Although both the Amazon and Congo Basins include expanses of tropical forest that is home to bushmeat hunters, the two regions differ in some significant ways.
The Congo Basin has less than half as much dense forest—1.6 million square kilometers, compared to 3.9 million square kilometers in the Amazon—and more than twice as many inhabitants as the Amazon.
Research in the past seemed to indicate that substantially more bushmeat is consumed in the Congo Basin than the Amazon. According to one rough estimate from 2010, bushmeat consumption in the Congo basin totaled about 3.2 million tons in one year, compared to just under 1 million tons in the Amazon.
Community wildlife management is crucial for adapting to changing circumstances, said Van Vliet, who works with hunters in Colombia and Gabon who are designing hunting management plans.
“The hunters in Gabon realized that they needed to set limits on the hunting of partially protected species in their area,” she said. “The question was where to set the limit, because they did not have data showing how much would be sustainable.”
Van Vliet suggested an adaptive management plan, which would begin by setting the limit at the amount currently being harvested. The hunters would then monitor the impacts and adjust the plan as necessary.
“The problem was that no one knew how much they harvested as a community,” she said. “A community monitoring system provides important information to fill in those gaps.”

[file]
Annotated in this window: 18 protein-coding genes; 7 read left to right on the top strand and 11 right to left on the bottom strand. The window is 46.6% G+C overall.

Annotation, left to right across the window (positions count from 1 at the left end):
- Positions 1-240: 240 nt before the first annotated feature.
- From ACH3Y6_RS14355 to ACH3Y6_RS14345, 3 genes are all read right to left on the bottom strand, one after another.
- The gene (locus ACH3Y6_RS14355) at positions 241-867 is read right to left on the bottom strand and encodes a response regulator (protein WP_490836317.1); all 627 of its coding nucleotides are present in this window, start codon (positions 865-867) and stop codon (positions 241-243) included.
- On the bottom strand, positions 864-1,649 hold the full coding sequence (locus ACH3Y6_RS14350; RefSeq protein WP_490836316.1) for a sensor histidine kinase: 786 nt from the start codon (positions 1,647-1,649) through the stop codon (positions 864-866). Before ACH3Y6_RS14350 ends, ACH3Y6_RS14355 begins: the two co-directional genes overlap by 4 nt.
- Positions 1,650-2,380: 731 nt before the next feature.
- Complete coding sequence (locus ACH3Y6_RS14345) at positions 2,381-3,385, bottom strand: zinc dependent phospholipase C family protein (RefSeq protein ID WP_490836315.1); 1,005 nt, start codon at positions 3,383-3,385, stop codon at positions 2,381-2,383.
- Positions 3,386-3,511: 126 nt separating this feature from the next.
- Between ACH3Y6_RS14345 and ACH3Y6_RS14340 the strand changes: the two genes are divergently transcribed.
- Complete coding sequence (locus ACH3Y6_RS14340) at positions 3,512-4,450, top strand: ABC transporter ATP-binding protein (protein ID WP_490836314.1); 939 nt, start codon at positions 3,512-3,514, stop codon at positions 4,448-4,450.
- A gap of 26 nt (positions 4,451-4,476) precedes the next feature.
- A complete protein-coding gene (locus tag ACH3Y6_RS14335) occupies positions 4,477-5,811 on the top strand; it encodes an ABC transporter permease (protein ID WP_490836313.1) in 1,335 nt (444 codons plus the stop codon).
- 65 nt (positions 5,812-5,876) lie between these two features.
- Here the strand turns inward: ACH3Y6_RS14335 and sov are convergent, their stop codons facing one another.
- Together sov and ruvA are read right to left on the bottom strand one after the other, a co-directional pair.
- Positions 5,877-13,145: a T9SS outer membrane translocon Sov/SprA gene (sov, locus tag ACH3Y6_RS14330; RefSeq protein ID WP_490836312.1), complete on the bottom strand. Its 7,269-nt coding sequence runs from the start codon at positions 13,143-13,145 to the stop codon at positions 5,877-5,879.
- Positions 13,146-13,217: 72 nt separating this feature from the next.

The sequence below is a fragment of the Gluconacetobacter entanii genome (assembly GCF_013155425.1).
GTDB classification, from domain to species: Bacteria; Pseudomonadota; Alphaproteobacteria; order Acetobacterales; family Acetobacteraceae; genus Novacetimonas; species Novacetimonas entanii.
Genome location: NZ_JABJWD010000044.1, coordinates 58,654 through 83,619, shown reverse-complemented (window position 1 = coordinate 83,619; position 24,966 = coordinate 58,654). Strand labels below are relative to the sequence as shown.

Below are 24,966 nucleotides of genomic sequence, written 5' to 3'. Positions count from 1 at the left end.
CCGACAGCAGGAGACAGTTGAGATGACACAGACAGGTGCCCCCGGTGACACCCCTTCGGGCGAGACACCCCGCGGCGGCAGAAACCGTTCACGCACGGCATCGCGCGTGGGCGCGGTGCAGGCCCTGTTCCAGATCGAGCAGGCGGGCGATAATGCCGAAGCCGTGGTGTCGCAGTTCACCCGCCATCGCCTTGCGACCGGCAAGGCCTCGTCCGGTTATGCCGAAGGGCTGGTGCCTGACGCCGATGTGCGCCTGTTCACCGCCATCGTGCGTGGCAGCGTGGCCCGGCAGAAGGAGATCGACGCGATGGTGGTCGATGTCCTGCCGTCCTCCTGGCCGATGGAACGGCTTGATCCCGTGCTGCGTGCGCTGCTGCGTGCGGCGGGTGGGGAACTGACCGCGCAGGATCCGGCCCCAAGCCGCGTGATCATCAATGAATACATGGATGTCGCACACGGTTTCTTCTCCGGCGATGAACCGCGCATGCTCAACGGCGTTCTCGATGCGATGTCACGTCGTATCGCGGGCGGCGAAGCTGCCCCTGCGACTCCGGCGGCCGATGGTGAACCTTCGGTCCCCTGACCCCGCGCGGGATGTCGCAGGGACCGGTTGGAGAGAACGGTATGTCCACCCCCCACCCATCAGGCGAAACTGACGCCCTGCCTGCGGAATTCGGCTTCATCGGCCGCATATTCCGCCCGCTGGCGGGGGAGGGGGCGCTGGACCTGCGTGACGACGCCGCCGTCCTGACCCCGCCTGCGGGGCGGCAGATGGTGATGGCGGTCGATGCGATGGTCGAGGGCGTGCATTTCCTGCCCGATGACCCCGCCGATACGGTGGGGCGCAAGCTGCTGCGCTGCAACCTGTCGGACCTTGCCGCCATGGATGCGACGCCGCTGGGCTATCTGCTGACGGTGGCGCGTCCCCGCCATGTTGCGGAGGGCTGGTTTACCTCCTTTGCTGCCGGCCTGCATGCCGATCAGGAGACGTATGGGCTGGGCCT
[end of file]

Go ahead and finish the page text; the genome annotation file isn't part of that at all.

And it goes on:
The hunters in Gabon—who set a limit of 30 bush pigs a year, based on data showing that they had hunted 28 in 2014—are using a monitoring system similar to one used by hunters in the Ticoya resguardo, which is in the southernmost corner of Colombia, near the Amazon River.
Van Vliet would like the two groups of hunters to be able to learn from each other’s experiences.
“They face similar challenges,” she said. “I think there are fewer differences between a hunter in Gabon and a hunter in the Amazon than a hunter in Gabon and a city dweller in Gabon.”
While meeting with hunters during a recent trip to Gabon, Van Vliet received messages from hunters in the Ticoya resguardo via the smartphone app WhatsApp, and began to think about ways in which the two groups might be able to communicate.
“The problem is language, but they could exchange photos,” she said.
The hunters in Gabon were especially interested in how the hunters in Colombia managed fruiting tree species to attract certain animals.
“They said they felt wildlife was farther away now than in their grandparents’ day,” she said of the Gabon hunters. “They said that could be due to hunting or to logging, which sometimes removes trees that bear fruit.”
The African hunters were intrigued by the idea of planting some of those tree species closer to their villages to attract animals, as communities in the Ticoya resguardo had done.
“I think these exchanges are very useful,” Van Vliet said. “I learn a lot from looking at these different situations, and I think they would, too.”